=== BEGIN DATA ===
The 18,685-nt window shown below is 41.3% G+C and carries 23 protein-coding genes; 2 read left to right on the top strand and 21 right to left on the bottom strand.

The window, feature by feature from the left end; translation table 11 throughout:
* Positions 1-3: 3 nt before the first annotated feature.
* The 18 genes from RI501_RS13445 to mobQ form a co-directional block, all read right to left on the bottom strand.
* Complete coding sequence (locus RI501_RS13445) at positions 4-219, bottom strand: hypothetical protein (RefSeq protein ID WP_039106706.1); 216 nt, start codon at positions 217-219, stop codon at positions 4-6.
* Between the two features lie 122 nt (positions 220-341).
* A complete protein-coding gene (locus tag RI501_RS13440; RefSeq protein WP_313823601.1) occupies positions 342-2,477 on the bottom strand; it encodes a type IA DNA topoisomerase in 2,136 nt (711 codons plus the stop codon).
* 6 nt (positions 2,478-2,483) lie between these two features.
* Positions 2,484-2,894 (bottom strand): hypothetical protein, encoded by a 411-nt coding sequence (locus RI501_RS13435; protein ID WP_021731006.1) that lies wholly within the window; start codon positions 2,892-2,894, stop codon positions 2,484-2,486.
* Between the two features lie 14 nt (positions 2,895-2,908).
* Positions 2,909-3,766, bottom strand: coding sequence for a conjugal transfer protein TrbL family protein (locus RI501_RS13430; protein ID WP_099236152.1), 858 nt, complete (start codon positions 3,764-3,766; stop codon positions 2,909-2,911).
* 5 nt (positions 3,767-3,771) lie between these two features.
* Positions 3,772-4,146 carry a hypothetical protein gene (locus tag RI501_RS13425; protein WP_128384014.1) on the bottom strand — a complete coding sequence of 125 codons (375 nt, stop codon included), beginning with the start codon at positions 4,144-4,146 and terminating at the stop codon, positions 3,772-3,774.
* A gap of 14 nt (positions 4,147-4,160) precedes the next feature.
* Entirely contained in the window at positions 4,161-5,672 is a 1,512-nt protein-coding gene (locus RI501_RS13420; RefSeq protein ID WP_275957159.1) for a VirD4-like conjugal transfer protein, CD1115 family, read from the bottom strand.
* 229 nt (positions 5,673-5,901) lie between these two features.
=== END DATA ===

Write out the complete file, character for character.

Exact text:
The 18,685-nt window shown below is 41.3% G+C and carries 23 protein-coding genes; 2 read left to right on the top strand and 21 right to left on the bottom strand.

The window, feature by feature from the left end; translation table 11 throughout:
* Positions 1-3: 3 nt before the first annotated feature.
* The 18 genes from RI501_RS13445 to mobQ form a co-directional block, all read right to left on the bottom strand.
* Complete coding sequence (locus RI501_RS13445) at positions 4-219, bottom strand: hypothetical protein (RefSeq protein ID WP_039106706.1); 216 nt, start codon at positions 217-219, stop codon at positions 4-6.
* Between the two features lie 122 nt (positions 220-341).
* A complete protein-coding gene (locus tag RI501_RS13440; RefSeq protein WP_313823601.1) occupies positions 342-2,477 on the bottom strand; it encodes a type IA DNA topoisomerase in 2,136 nt (711 codons plus the stop codon).
* 6 nt (positions 2,478-2,483) lie between these two features.
* Positions 2,484-2,894 (bottom strand): hypothetical protein, encoded by a 411-nt coding sequence (locus RI501_RS13435; protein ID WP_021731006.1) that lies wholly within the window; start codon positions 2,892-2,894, stop codon positions 2,484-2,486.
* Between the two features lie 14 nt (positions 2,895-2,908).
* Positions 2,909-3,766, bottom strand: coding sequence for a conjugal transfer protein TrbL family protein (locus RI501_RS13430; protein ID WP_099236152.1), 858 nt, complete (start codon positions 3,764-3,766; stop codon positions 2,909-2,911).
* 5 nt (positions 3,767-3,771) lie between these two features.
* Positions 3,772-4,146 carry a hypothetical protein gene (locus tag RI501_RS13425; protein WP_128384014.1) on the bottom strand — a complete coding sequence of 125 codons (375 nt, stop codon included), beginning with the start codon at positions 4,144-4,146 and terminating at the stop codon, positions 3,772-3,774.
* A gap of 14 nt (positions 4,147-4,160) precedes the next feature.
* Entirely contained in the window at positions 4,161-5,672 is a 1,512-nt protein-coding gene (locus RI501_RS13420; RefSeq protein ID WP_275957159.1) for a VirD4-like conjugal transfer protein, CD1115 family, read from the bottom strand.
* 229 nt (positions 5,673-5,901) lie between these two features.